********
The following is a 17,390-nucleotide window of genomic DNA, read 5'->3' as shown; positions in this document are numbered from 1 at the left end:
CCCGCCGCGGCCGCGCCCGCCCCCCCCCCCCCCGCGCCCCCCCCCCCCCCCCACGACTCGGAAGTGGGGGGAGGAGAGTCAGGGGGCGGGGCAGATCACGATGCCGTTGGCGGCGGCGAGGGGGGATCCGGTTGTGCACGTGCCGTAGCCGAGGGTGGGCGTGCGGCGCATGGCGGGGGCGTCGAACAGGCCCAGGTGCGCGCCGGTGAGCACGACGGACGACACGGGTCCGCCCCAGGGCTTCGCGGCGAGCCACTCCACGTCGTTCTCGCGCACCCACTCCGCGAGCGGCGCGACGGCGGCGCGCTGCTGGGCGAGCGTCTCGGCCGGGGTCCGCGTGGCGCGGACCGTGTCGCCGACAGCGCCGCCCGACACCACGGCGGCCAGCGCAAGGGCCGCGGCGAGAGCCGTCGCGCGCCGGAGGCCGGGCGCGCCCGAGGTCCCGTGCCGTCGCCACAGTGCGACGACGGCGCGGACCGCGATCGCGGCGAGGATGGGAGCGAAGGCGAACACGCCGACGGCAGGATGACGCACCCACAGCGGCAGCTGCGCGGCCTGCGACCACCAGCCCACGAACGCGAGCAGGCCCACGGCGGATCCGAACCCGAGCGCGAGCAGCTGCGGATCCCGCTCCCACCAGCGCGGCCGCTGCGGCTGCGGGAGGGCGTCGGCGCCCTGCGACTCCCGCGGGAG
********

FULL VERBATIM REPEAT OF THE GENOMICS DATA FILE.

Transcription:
The following is a 17,390-nucleotide window of genomic DNA, read 5'->3' as shown; positions in this document are numbered from 1 at the left end:
CCCGCCGCGGCCGCGCCCGCCCCCCCCCCCCCCGCGCCCCCCCCCCCCCCCCACGACTCGGAAGTGGGGGGAGGAGAGTCAGGGGGCGGGGCAGATCACGATGCCGTTGGCGGCGGCGAGGGGGGATCCGGTTGTGCACGTGCCGTAGCCGAGGGTGGGCGTGCGGCGCATGGCGGGGGCGTCGAACAGGCCCAGGTGCGCGCCGGTGAGCACGACGGACGACACGGGTCCGCCCCAGGGCTTCGCGGCGAGCCACTCCACGTCGTTCTCGCGCACCCACTCCGCGAGCGGCGCGACGGCGGCGCGCTGCTGGGCGAGCGTCTCGGCCGGGGTCCGCGTGGCGCGGACCGTGTCGCCGACAGCGCCGCCCGACACCACGGCGGCCAGCGCAAGGGCCGCGGCGAGAGCCGTCGCGCGCCGGAGGCCGGGCGCGCCCGAGGTCCCGTGCCGTCGCCACAGTGCGACGACGGCGCGGACCGCGATCGCGGCGAGGATGGGAGCGAAGGCGAACACGCCGACGGCAGGATGACGCACCCACAGCGGCAGCTGCGCGGCCTGCGACCACCAGCCCACGAACGCGAGCAGGCCCACGGCGGATCCGAACCCGAGCGCGAGCAGCTGCGGATCCCGCTCCCACCAGCGCGGCCGCTGCGGCTGCGGGAGGGCGTCGGCGCCCTGCGACTCCCGCGGGAG